What can Jane Austen show us about the 21st Century?

I’m not exactly sure why I enjoy reading Jane Austen’s novels. Her work almost entirely revolves around marriage plots within 18th century English nobility. To many readers of my generation, the subject matter of Austen’s novels can be very boring. The narrative moves slowly, and nothing particularly exciting captivates our short attention spans. I enjoy reading Austen, but I don’t want this declaration to sound arrogant. After all, I really have no idea why I like reading about the marital status of rich people from another era. I just finished reading Mansfield Park by Jane Austen. This is the third work I’ve read by her, and I believe I am now capable of slowly beginning establish some observations about the world she describes in relation to our modern world.

It is apparent in Mansfield Park, and Austen’s work in general, that marriage and sexuality is topic of incredible significance. This stems from the value of inheritance in the English nobility. Optimally, when a young woman from a noble family is prepared for marriage, potential suitors have to meet certain standards (This is obviously also the case for men seeking women as well, but most of Austen’s protagonists are female). Money is obviously a key factor in seeking a desired mate – In Austen’s opinion, this obviously is not the most important factor in marriage, and she typically illustrates a character’s obsession with wealth as a flaw. Manners and morals are also important factors – this is actually a huge part of Austen’s work, because it is clear that as an author, she seems entirely alienated from lower and middle classes. Beauty and intelligence are also vital in relatively smaller degrees. In Austen’s plots, the most desired matches are the love interests that sprout within the English nobility. The attributes lightly detailed above are usually inherent in the families of baronets, barons, viscounts, etc. From what I can tell by reading Austen, it is this class system that enables interest in her readers. The English nobility is always the overarching principle or rules in which the gears of Austen’s novels operate.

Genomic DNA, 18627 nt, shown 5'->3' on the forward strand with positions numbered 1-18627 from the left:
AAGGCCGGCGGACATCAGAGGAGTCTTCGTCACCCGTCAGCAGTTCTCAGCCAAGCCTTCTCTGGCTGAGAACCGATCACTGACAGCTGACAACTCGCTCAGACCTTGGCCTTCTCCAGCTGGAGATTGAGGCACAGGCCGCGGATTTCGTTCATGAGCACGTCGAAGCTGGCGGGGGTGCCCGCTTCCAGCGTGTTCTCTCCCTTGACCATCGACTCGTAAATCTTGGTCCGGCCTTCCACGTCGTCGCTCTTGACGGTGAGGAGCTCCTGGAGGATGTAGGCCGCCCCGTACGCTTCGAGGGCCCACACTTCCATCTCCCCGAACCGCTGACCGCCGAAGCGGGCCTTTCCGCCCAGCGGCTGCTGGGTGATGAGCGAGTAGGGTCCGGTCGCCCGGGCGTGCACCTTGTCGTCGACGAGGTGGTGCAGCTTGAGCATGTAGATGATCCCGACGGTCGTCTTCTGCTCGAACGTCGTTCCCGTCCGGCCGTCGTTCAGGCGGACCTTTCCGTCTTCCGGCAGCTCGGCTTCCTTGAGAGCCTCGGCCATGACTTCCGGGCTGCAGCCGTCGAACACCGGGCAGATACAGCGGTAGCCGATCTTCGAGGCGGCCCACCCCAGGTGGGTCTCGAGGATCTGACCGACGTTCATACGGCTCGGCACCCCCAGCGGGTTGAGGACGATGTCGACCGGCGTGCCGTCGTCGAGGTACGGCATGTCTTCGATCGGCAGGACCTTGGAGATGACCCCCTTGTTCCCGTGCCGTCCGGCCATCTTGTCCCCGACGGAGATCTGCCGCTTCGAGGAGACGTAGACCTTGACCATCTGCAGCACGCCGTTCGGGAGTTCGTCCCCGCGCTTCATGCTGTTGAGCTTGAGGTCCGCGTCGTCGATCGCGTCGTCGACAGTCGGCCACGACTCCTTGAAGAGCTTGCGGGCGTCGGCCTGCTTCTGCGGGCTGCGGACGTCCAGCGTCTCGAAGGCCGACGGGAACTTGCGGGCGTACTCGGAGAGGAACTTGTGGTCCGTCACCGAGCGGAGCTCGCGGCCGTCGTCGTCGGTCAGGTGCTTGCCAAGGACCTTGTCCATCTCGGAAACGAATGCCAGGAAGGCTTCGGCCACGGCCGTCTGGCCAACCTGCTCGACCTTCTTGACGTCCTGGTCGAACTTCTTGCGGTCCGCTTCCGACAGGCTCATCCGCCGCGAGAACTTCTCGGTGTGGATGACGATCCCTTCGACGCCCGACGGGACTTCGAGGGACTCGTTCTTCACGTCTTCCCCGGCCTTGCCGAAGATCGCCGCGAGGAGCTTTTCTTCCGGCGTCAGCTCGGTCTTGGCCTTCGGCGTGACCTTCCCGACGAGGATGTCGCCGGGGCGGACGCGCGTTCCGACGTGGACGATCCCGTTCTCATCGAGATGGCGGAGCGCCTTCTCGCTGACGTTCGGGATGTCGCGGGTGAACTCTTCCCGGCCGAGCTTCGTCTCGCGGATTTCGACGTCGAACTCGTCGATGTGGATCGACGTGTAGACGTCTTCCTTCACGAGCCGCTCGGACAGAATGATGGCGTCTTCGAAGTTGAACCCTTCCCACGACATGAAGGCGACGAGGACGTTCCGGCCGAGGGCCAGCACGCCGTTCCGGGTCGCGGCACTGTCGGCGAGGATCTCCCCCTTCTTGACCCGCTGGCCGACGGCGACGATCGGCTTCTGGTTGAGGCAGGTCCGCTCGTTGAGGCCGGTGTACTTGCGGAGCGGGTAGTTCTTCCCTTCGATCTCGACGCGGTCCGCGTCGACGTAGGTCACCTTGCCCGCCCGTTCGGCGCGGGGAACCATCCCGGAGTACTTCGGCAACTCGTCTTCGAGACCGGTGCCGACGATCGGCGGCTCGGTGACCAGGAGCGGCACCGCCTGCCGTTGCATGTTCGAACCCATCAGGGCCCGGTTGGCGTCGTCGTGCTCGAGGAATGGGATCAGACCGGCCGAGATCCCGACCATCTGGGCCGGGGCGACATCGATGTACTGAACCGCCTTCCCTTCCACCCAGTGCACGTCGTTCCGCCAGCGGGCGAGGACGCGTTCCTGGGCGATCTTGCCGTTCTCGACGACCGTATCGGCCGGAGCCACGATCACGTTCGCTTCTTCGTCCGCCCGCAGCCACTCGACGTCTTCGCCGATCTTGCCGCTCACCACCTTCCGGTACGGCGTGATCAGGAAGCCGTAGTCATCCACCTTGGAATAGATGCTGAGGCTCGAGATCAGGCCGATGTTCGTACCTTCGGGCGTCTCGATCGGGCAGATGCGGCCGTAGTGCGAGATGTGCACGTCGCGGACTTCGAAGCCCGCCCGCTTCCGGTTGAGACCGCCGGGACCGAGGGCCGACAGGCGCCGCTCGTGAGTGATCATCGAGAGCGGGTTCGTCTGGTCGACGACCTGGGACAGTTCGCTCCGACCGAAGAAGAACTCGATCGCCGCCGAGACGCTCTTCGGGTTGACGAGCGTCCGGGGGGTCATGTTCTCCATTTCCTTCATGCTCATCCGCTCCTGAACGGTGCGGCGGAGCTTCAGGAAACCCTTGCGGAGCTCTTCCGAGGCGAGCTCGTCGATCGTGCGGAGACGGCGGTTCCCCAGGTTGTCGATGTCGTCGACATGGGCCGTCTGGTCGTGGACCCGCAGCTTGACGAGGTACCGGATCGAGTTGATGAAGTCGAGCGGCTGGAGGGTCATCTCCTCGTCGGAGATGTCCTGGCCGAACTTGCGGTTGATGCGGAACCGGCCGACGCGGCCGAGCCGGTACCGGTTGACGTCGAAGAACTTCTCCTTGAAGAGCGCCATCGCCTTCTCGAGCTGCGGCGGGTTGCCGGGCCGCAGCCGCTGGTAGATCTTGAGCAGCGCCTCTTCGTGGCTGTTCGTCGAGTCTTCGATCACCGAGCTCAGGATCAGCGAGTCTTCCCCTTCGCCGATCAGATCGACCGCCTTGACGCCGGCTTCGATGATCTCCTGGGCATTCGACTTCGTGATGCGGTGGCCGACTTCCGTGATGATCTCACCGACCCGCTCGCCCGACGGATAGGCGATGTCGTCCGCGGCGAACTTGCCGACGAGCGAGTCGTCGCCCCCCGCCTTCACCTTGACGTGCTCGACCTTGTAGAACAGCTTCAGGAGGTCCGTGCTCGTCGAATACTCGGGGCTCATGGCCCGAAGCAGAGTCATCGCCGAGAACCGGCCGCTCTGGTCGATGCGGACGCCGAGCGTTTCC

I’d like to focus on one particular aspect of what is expected of an Austenian English noble, and how it might relate to how we conduct relationships in the twenty first century. Manners are a vital part of how the nobility are expected to act. I’d argue this is especially apparent when men and women form attractions to each other. In Austen’s novels, a degree of restraint is expected from a potential suitor. This is exemplified in Mansfield Park with the character Mr. Crawford, who is in the possession of a lot of money and independence, is intelligent, gallant, attractive, charismatic, and energetic, while also conforming to accepted notions of how to conduct oneself in the presence of English nobility. These attributes make him nearly an ideal match for almost any woman who interacts with him. Marrying such a man promises an exciting and secure existence. However, his flaw is in his tendency to be flirtatious. Mr. Crawford’s courting and flirting with particular characters in the novel is portrayed as a major breach in moral conduct (The effects of this breach is magnified by the fact that he flirts with women who are already engaged to be married). By our modern standards, Mr. Crawford’s flirting wouldn’t be considered at all improper. He flirts by way of his charisma in his conversations with ladies, and by showing a sense of attachment and friendship. The most sexually heated moments in Austen’s work are conversations between characters or, sometimes, the holding of a hand. The effect of all this in a literary work, is that illustrating the values of this restraint (which some characters lack) adds to the significance of the marriage plot. Sexual repression is quite obvious in Austen’s work, but I think this is partly why she is a powerful writer.